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Thread: Landscape architecture concentration

  1. #1
    Cyburbian
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    Landscape architecture concentration

    As some of you know I will be going after an MLA in 2009 (hopefully). What I would like as a life career would be to work in Urban Sustainable Design/Ecological Restoration. I somewhat want to involve both Urban Design and Ecological/Sustainable Development. To get a better grasp of what I want to do I would like to restore and design green spaces within cities that are functional ecologically and aesthitically that citizens could use. When looking at various programs I see that many offer a concentration in Urban Design and also Ecological Restoration.

    My question is if I want to do Urban Sustainable/Ecological Design should I shose Urban Design or Ecological Restoration? Does it even matter? I feel that Urban Design is something that can be easily picked up on, while Ecological Restoration not so much. I am kind of leaning towards Ecological Restoration. For those of you in the field or who know what are your thoughts or ideas?

  2. #2
    Cyburbian
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    I think there's a very real need for people who can do both, but that the market is pretty fractured. Firms that do one tend not to do the other, or are large enough that they use specialists.

    I also think that you'd be hard-pressed to cover one with any depth, let alone both during the course of a 3-year MLA. There's a lot crammed into that 3 years to start with.

    If I had to recommend one over the other, I think you're on the right path. The eco side of things has more hard science, and requires more 'credentials' to have credibility. It's much easier to teach yourself the urban aspects after the fact.

  3. #3
    Cyburbian
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    I work with both landscape architects and ecologists in my office (I think I introduced you to some of them when I showed you around my firm last June). From the design aspect, the two couldn't be farther apart. One landscape architect usually works on ecological design (his undergrad is in ornamental horticulture so he has a much much broader understanding of plant material and their ecosystems),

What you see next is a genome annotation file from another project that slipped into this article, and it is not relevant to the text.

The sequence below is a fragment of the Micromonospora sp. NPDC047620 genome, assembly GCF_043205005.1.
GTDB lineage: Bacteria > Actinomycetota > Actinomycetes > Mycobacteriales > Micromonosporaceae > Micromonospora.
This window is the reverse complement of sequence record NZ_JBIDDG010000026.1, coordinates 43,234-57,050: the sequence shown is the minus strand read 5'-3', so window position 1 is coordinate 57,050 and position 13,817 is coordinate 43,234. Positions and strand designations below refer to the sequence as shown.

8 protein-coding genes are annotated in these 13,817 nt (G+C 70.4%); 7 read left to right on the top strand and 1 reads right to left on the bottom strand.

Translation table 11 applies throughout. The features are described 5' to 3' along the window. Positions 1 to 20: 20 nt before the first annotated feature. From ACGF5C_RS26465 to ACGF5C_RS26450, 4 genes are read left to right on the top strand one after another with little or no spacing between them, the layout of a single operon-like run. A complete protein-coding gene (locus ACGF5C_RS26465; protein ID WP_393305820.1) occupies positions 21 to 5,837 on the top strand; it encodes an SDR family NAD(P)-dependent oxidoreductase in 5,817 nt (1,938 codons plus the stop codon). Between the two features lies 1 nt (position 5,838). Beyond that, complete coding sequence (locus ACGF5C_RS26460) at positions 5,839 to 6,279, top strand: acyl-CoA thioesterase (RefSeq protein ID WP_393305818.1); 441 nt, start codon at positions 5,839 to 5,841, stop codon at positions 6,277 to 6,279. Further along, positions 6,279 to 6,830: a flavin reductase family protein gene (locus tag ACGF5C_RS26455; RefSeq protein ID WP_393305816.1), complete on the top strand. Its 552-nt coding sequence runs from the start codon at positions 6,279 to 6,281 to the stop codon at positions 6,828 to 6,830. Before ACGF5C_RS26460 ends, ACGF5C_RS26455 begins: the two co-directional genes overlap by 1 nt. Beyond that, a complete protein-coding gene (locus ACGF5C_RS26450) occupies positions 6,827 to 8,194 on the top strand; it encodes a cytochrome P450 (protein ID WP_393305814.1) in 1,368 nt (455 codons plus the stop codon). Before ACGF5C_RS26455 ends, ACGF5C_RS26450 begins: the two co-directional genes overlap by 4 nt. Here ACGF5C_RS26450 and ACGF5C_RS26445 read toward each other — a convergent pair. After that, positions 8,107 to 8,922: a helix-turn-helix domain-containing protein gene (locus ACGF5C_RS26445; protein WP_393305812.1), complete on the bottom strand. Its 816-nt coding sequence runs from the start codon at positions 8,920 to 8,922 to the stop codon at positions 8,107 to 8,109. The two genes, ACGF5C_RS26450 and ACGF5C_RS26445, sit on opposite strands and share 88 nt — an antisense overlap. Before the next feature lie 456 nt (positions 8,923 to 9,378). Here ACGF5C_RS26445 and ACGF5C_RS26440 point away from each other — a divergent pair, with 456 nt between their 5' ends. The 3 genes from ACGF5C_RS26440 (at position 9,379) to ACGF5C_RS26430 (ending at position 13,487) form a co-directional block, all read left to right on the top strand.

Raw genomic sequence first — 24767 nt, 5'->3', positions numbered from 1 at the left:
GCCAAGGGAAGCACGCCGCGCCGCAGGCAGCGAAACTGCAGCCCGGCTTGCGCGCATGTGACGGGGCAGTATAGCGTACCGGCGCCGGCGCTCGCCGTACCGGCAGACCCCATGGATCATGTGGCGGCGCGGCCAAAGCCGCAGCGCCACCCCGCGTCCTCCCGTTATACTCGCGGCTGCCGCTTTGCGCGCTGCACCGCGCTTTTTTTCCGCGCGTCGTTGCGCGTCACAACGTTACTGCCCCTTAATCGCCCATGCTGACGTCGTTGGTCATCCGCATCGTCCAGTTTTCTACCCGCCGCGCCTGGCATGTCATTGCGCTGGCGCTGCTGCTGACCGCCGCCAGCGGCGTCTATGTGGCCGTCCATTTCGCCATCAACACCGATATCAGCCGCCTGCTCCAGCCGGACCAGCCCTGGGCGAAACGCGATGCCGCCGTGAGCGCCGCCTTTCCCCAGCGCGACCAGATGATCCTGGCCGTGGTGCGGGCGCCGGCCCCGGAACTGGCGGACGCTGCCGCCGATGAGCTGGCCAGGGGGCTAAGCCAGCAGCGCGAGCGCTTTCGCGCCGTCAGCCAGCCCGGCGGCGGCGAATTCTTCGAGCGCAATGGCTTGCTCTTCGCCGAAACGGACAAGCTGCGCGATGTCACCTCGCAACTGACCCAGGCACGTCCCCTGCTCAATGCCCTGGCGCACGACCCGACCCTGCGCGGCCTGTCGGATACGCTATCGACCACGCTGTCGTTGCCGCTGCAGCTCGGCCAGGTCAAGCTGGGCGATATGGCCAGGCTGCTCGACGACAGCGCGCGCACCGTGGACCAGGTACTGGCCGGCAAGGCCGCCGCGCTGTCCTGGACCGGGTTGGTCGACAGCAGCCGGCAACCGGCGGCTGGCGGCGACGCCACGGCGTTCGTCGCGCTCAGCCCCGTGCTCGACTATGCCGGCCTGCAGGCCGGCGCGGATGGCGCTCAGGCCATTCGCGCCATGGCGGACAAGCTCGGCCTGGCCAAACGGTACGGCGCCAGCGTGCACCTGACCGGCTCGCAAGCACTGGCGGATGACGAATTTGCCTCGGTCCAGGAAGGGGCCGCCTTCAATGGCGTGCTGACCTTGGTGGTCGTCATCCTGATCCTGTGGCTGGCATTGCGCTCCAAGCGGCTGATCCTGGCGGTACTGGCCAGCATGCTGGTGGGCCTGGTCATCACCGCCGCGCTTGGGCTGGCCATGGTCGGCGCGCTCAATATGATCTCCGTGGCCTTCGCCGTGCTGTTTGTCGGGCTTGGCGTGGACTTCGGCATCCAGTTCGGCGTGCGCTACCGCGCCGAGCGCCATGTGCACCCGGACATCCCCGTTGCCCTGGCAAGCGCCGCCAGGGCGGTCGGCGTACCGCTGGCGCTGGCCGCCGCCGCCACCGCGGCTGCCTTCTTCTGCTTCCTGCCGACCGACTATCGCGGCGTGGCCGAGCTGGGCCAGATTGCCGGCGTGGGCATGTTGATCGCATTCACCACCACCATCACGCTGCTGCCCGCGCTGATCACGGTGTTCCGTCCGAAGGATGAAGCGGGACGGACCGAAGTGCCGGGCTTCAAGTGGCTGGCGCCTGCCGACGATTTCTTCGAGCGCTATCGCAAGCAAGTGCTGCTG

I agree with Brian, it would be very hard to do both with just an MLA (doesn't mean it can't be done). UMich's MLA program stresses ecological restoration. You might want to pair up the MLA with an environmental graduate degree (forestry, ecology, "environmental studies" (if they offer this degree at the graduate level)) because the other degree will be far more scientific-oriented than the MLA.

    Another option is to work on your MLA (you'll get to work on plenty of site design/urban design projects in most of your studios anyway) but focus your masters thesis on ecological restoration.

  4. #4
    Cyburbian
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    Thanks for the advice guys. Yeah I think I want to go the ecological restoration route. I think my interest is mostly in designing green infrastructure. If anything I figure I could eventually down the road pursue a MUD after I get my MLA, which correct me if I am wrong, but most only take a year right?

  5. #5
    Cyburbian
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    Quote Originally posted by lucifer View post